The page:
An Interface for Quantum Computers

Scientists at Max Plank Institute of Quantum Optics develop key element of a scalable Quantum Computer

June 21, 2007

A network of distributed quantum memories that talk to each other – this could be the design of a future quantum computer. Prof. Gerhard Rempe and his team have now succeeded in setting up a key element of such a processor. As they report in the magazine SCIENCE (Science Express, 21 June 2007), they were able to map the quantum state of a single atom onto the quantum state of a single photon for the first time. Core element of this single-atom-single-photon interface is an optical resonator that contains a single Rubidium atom. In the first step the atom excited by a laser pulse gets quantum mechanically “entangled” with the photon it emits. Then the atom gets excited by a second laser pulse, again emits a photon, thereby transferring its quantum state onto the second photon. In this way the two photons emitted one after the other are entangled. By measuring the properties of the two correlated photons the successful transfer of information from atom to photon can be proved. The development of such an interface between a “stationary” quantum memory (the atom) and a “flying” photon is an important step towards realising scalable quantum computers.

Various quantum systems that successfully perform quantum computations have been around for several years. However, the existing systems contain only a few quantum bits (qubits) like atoms or ions that act as quantum memories, and cannot easily be extended to systems with many qubits. One idea to achieve scalable structures is a network made of many small quantum units communicating with each other. These units could be represented by single atoms, with the qubit encrypted in its internal state. If one maps this state onto the quantum state of a single photon, this can carry the information over long distances.

A sketch of the experiment: an atom in an optical resonator is stimulated by a laser and emits a pair of entangled photons. The circular polarisation is transferred with a waveplate into linear polarisation. The colours red and blue represent the two possible spin states of the atom respectively the two possible polarisation states of the photons.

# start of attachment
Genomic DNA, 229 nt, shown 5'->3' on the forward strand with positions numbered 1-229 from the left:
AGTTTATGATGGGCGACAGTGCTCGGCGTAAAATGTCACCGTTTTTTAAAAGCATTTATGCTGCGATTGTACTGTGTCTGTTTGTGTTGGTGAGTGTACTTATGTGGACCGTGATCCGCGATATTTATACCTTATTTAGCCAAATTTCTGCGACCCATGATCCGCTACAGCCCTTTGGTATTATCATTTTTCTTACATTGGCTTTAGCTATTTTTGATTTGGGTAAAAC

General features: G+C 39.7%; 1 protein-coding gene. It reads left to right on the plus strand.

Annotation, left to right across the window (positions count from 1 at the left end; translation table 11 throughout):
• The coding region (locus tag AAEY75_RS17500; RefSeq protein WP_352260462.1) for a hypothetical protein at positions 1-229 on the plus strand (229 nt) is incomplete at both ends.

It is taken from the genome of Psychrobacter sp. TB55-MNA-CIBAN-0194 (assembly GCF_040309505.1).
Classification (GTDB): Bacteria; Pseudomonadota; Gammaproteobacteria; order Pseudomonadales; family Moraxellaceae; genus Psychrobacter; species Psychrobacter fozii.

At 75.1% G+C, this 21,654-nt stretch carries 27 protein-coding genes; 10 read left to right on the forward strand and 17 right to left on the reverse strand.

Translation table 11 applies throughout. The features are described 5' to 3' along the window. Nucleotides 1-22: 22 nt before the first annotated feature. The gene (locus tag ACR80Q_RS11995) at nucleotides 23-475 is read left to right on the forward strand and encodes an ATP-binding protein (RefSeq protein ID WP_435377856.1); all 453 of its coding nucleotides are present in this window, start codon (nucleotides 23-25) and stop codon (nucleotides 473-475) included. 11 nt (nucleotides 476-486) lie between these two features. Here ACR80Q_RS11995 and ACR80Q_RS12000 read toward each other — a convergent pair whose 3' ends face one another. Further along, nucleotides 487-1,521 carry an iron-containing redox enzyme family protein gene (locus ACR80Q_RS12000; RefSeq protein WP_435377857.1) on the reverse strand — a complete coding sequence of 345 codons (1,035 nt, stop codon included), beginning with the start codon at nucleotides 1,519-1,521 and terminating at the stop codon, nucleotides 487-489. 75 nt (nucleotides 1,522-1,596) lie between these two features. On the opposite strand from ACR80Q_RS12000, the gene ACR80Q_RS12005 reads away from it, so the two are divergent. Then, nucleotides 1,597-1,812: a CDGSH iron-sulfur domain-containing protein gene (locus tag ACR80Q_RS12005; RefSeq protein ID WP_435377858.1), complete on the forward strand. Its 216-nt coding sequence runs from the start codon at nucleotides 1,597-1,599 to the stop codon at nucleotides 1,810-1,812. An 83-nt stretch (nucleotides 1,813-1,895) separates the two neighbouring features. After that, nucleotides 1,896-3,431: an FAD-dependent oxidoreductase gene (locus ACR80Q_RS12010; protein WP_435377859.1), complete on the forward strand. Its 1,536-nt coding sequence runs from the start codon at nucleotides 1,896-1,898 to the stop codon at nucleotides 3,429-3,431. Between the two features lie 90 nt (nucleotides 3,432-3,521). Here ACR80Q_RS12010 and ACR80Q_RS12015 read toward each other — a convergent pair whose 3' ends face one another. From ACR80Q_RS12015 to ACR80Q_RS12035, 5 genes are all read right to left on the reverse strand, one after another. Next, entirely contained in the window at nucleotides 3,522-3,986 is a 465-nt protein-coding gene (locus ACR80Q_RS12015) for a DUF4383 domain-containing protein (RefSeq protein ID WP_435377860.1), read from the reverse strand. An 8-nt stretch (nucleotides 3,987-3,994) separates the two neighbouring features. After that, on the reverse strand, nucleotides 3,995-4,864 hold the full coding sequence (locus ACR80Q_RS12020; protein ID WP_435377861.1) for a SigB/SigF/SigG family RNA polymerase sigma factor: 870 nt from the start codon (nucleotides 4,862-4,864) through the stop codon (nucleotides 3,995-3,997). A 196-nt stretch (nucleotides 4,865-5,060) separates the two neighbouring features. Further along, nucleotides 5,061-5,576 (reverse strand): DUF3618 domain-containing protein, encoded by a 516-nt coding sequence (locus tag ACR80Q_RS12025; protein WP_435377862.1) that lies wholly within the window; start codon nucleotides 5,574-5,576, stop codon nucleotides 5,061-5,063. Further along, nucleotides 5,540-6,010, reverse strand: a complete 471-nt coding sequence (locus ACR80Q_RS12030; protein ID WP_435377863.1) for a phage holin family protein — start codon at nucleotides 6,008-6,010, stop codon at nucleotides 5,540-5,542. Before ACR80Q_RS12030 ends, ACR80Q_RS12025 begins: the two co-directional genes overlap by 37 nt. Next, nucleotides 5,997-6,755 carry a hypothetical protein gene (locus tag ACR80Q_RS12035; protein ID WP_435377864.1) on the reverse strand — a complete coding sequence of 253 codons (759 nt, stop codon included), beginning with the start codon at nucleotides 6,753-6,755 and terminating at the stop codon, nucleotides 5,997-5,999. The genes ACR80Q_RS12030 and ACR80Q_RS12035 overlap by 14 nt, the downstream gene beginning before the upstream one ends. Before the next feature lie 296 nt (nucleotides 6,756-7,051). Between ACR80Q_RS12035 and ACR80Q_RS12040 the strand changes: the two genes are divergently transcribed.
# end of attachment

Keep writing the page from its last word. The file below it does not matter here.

Such an interface between single atoms and single photons has now been built by MPQ scientists. The essential part of the new device is an optical resonator made of two highly reflecting mirrors containing a single Rubidium atom. The atom gets excited by laser pulses. Due to the strong atom-cavity coupling the excited atom emits one photon in a deterministic way, i.e. time, frequency and direction of emission are well defined. This is not possible if the atom would radiate in free space.

Upon each photo emission the atom has two possibilities to decay: Either it releases a photon of right-circular or of left-circular polarisation into the cavity. As a consequence, due to conservation of angular momentum, the remaining atom must rotate in the opposite sense, i.e. the atomic spin is pointing “UP” or “DOWN”, respectively. Being a quantum particle the atom is not very decisive and takes both paths at the same time. It then resides in a so-called “superposition state” in which both possibilities prevail with the same probability. The properties of the photon and the atom however remain strongly correlated during this process. They are therefore “entangled”, as this state is called in quantum mechanics. Now it has to be demonstrated that the quantum state of the atom can be transferred faithfully onto a second photon. Therefore with the help of a second laser pulse the atom is stimulated to emit a second photon. Now the “UP” state gets transferred into a photon of left-circular polarisation, the “DOWN” state onto a photon of right-circular polarisation. Hence all properties of the ambiguous atomic state are mapped onto the polarisation of the second photon. Thus, the two emitted photons get entangled with each other, while the atom gets disentangled. That this process indeed took place has been proved in the experiment by measuring the polarisation states of the pairs of correlated photons. By consequence, it is evident that both the atom-photon entanglement as well as the atom-photon state mapping work faithfully.

“With single atoms and single photons at hand, we now have for the first time an interface between a digital memory and a digital messenger for communicating quantum information”, Prof. Rempe explains. “In a next step we plan to superimpose photons from two atom-cavity systems in order to entangle two remote quantum memories. In this way we would obtain a first although small quantum network.” [T.W./O.M.]


Prof. Dr. Gerhard Rempe
Director at Max Planck Institute of Quantum Optics
Hans-Kopfermann-Straße 1, 85748 Garching
Phone: +49 (0)89 32 905 -701 / Fax: -311

Dipl. Phys. Tatjana Wilk
Max Planck Institute of Quantum Optics
Hans-Kopfermann-Straße 1, 85748 Garching
Phone: +49 (0)89 32 905 -333 / Fax: –395

Dr. Olivia Meyer-Streng
Press & Public Relations
Max Planck Institute of Quantum Optics
Phone: +49 (0)89 32 905 -213

Go to Editor View